How do general practitioners manage rectal bleeding?

Aust Fam Physician. Jan-Feb 1998;27(1-2):78-82.


Objective: To determine how general practitioners (GPs) in northern Tasmania manage rectal bleeding in terms of examination, referral, and patient investigation and estimate the value of early diagnosis of colorectal cancer (CRC).

Method: Self reported postal questionnaire survey sent to 100 randomly selected GPs in northern Tasmania.

Results: Sixty-eight per cent of GPs responded. The clinical action proposed by GPs varied considerably according to patient age and type of rectal bleeding. The proportion of GPs who would refer a patient to a specialist varied from 15 to 100% depending on the specific scenario. Responses were not consistent with the available consensus guidelines and evidence. Most GPs believed that early diagnosis of CRC through screening and the early detection of rectal bleeding improved outcomes. However, fewer than half the respondents believed that there were clear guidelines about the management of a patient with rectal bleeding, emphasising the need for evidence-based guidelines which are effectively disseminated and clinically evaluated. Rural GPs indicated that distance from specialist investigation and referral centres would influence patient management.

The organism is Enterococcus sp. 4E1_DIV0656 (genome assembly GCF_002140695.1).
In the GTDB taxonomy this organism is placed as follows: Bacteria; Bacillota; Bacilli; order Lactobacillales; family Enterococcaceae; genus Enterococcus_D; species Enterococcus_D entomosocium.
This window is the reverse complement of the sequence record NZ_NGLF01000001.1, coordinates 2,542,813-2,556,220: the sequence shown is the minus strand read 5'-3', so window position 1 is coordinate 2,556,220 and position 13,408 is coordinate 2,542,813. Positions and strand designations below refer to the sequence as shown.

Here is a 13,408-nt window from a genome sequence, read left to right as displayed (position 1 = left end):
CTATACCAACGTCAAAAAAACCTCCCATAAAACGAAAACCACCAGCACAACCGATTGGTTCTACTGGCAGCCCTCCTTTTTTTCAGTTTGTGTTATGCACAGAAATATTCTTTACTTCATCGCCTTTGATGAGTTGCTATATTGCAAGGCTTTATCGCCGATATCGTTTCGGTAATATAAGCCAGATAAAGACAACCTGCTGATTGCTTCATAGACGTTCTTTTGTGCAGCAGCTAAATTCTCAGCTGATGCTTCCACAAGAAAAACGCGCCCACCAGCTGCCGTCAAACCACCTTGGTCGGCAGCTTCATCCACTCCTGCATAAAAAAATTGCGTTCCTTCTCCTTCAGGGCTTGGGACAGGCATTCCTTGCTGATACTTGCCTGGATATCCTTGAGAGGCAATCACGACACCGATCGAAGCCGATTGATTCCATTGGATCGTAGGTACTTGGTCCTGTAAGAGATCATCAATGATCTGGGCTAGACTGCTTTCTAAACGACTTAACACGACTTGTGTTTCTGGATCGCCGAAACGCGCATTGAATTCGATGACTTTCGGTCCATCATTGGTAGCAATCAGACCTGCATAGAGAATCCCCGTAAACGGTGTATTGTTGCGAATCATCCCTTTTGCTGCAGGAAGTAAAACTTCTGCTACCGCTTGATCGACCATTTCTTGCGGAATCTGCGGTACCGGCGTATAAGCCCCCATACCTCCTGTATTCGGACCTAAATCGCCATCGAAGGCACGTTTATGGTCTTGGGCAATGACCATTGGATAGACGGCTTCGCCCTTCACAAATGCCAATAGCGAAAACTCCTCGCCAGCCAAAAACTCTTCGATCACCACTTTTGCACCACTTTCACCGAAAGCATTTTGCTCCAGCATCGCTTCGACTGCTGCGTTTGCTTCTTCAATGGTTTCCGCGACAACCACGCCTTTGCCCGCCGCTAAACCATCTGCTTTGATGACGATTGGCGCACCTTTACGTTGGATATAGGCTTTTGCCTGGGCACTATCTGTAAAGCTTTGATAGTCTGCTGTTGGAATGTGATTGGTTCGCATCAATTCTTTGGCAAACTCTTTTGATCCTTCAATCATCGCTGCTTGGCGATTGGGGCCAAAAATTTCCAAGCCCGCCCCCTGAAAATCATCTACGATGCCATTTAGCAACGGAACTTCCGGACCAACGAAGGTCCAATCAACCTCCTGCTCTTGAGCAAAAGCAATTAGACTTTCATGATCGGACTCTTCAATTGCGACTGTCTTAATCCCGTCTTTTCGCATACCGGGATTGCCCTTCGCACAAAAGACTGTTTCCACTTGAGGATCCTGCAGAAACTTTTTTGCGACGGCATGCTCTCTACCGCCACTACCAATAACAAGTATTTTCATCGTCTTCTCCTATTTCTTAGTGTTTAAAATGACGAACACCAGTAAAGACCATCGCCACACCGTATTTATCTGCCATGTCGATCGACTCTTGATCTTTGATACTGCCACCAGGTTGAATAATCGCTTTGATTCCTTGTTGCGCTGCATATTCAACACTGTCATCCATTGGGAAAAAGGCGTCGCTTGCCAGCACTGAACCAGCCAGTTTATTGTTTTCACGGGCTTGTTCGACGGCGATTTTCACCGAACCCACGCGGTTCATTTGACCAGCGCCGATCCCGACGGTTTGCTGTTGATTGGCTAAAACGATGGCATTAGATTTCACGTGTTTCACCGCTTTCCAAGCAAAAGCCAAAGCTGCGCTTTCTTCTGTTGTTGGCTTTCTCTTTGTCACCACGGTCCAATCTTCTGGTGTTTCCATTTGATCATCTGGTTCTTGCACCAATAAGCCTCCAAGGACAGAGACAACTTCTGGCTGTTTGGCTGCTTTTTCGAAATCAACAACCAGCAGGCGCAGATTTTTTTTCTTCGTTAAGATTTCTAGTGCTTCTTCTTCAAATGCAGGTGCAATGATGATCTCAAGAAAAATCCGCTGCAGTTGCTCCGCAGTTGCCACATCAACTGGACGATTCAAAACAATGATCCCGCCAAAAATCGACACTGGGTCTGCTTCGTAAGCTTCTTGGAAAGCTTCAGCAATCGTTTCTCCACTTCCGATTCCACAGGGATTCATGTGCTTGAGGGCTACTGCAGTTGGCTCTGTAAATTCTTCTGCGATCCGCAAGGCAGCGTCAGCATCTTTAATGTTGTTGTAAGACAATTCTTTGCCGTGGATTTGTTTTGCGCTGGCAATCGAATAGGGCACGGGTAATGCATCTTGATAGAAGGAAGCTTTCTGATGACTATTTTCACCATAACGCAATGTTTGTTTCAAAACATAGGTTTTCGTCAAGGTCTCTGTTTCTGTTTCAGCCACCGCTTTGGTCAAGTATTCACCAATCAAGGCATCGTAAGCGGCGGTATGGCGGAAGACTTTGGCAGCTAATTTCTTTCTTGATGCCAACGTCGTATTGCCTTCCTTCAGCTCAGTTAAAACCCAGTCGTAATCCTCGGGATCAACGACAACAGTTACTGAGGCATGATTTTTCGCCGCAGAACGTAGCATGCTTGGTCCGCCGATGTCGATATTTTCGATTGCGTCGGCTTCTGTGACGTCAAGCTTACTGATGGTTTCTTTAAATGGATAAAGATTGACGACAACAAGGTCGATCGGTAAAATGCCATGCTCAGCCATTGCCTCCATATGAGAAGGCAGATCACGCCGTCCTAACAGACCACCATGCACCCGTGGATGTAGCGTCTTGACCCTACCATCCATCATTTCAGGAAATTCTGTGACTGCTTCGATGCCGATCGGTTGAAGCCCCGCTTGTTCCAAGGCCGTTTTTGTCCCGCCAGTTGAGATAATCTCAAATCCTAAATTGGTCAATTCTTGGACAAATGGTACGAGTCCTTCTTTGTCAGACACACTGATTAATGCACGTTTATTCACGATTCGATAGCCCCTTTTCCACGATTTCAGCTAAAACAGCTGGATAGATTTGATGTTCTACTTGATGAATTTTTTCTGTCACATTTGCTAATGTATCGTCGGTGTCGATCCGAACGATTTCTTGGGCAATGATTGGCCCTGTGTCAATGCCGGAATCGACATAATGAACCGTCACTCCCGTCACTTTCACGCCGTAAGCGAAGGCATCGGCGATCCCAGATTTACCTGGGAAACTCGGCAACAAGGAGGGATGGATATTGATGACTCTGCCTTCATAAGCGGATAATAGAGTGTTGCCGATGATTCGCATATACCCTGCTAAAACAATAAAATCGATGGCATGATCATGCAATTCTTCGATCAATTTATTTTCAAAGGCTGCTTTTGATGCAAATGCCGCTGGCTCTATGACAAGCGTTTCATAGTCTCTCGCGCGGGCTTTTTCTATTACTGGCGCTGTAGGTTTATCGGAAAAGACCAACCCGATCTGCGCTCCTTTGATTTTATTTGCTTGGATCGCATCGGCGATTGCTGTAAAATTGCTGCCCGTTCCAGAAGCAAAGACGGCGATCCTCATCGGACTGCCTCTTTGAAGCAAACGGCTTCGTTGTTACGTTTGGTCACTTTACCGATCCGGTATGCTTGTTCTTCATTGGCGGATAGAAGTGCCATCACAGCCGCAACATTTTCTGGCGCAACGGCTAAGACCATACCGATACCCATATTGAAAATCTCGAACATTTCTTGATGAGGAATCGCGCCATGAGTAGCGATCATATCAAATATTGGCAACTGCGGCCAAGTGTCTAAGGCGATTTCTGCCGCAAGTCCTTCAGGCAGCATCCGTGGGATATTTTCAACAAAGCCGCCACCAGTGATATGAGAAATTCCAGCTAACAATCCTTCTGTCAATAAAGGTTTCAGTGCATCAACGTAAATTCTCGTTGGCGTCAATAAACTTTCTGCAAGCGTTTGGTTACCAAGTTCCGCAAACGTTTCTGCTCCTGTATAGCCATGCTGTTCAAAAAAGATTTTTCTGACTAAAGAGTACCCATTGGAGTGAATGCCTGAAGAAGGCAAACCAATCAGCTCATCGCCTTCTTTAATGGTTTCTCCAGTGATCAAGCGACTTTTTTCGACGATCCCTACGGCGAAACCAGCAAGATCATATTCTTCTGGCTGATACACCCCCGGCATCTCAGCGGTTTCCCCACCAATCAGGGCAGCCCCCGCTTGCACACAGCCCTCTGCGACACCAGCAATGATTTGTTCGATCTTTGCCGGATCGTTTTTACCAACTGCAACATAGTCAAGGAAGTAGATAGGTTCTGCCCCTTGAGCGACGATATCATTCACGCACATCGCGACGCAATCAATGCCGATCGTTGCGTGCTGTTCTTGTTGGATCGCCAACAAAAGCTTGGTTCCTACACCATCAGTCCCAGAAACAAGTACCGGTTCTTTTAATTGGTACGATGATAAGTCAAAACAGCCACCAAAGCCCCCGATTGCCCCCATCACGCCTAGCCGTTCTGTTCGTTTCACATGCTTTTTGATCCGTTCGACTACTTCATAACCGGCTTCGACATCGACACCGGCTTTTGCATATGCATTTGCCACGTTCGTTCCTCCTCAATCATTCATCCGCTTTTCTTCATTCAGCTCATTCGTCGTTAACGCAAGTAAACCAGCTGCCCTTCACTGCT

Conclusions: There is a wide variation in the way GPs manage rectal bleeding and inconsistent knowledge about the existence of guidelines for managing rectal bleeding. Evidence-based education about the management of this common clinical problem, which is effectively disseminated and clinically evaluated, would seem appropriate.

Publication types

  • Research Support, Non-U.S. Gov't

MeSH terms

  • Adult
  • Aged
  • Colorectal Neoplasms / prevention & control*
  • Family Practice*
  • Gastrointestinal Hemorrhage / diagnosis*
  • Humans
  • Middle Aged
  • Practice Patterns, Physicians'*
  • Rectum
  • Referral and Consultation / statistics & numerical data
  • Tasmania